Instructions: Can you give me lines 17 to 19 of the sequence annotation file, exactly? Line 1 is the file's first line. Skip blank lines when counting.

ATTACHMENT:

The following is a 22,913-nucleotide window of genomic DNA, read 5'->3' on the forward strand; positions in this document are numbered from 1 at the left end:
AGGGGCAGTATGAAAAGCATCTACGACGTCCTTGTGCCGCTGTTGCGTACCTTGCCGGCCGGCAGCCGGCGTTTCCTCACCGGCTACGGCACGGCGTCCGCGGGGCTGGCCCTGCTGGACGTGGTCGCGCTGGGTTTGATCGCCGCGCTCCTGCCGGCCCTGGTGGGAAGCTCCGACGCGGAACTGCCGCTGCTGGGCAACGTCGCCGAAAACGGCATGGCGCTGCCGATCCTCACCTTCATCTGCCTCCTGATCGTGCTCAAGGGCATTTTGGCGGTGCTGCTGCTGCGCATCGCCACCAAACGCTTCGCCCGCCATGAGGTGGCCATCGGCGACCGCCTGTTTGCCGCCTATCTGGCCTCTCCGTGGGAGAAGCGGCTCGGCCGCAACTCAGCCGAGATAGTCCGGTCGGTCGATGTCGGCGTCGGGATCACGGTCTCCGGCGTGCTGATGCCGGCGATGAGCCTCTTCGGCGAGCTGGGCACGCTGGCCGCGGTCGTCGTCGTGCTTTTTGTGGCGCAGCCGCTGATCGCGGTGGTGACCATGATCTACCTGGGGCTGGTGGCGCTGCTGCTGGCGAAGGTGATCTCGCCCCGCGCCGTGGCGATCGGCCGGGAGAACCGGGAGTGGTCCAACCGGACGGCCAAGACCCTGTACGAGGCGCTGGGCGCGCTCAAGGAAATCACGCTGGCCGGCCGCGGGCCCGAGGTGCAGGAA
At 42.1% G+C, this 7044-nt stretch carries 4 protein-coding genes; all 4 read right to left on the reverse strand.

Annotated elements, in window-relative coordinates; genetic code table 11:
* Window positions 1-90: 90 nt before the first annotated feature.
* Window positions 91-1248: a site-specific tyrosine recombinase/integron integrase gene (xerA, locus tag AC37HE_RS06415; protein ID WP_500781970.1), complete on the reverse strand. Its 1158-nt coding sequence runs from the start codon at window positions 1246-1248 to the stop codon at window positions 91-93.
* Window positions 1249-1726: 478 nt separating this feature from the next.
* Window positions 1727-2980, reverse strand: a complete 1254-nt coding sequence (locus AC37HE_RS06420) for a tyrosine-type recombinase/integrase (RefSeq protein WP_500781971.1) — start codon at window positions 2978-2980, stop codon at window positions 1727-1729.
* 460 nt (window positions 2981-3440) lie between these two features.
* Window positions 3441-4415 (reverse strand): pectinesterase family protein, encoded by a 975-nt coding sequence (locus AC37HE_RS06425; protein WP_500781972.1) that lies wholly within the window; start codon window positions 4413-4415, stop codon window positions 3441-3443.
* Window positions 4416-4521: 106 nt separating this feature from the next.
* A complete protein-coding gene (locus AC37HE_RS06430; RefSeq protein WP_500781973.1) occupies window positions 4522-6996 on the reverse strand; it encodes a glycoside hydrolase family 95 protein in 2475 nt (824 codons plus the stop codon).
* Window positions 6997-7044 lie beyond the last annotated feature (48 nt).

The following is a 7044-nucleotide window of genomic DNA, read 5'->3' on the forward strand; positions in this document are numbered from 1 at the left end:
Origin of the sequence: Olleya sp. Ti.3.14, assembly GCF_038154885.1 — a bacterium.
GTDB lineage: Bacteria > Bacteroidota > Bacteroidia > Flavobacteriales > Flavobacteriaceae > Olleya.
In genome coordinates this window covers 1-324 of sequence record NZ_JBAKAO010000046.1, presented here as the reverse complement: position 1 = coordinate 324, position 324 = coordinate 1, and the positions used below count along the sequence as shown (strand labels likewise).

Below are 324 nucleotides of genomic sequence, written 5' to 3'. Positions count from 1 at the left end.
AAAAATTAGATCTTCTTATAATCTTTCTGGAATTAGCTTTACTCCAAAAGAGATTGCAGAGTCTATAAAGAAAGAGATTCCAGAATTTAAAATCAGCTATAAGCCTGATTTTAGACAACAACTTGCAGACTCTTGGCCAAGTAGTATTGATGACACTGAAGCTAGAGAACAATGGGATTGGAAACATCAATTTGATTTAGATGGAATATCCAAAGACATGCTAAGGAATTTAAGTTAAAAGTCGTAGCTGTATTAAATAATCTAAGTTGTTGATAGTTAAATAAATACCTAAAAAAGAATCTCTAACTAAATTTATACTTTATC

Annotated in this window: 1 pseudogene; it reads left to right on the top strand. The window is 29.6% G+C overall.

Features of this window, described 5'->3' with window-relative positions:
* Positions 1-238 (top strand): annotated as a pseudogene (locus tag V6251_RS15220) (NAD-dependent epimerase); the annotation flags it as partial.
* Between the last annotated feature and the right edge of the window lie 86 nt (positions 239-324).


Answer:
In genome coordinates this window covers 1-324 of sequence record NZ_JBAKAO010000046.1, presented here as the reverse complement: position 1 = coordinate 324, position 324 = coordinate 1, and the positions used below count along the sequence as shown (strand labels likewise).

Below are 324 nucleotides of genomic sequence, written 5' to 3'. Positions count from 1 at the left end.
AAAAATTAGATCTTCTTATAATCTTTCTGGAATTAGCTTTACTCCAAAAGAGATTGCAGAGTCTATAAAGAAAGAGATTCCAGAATTTAAAATCAGCTATAAGCCTGATTTTAGACAACAACTTGCAGACTCTTGGCCAAGTAGTATTGATGACACTGAAGCTAGAGAACAATGGGATTGGAAACATCAATTTGATTTAGATGGAATATCCAAAGACATGCTAAGGAATTTAAGTTAAAAGTCGTAGCTGTATTAAATAATCTAAGTTGTTGATAGTTAAATAAATACCTAAAAAAGAATCTCTAACTAAATTTATACTTTATC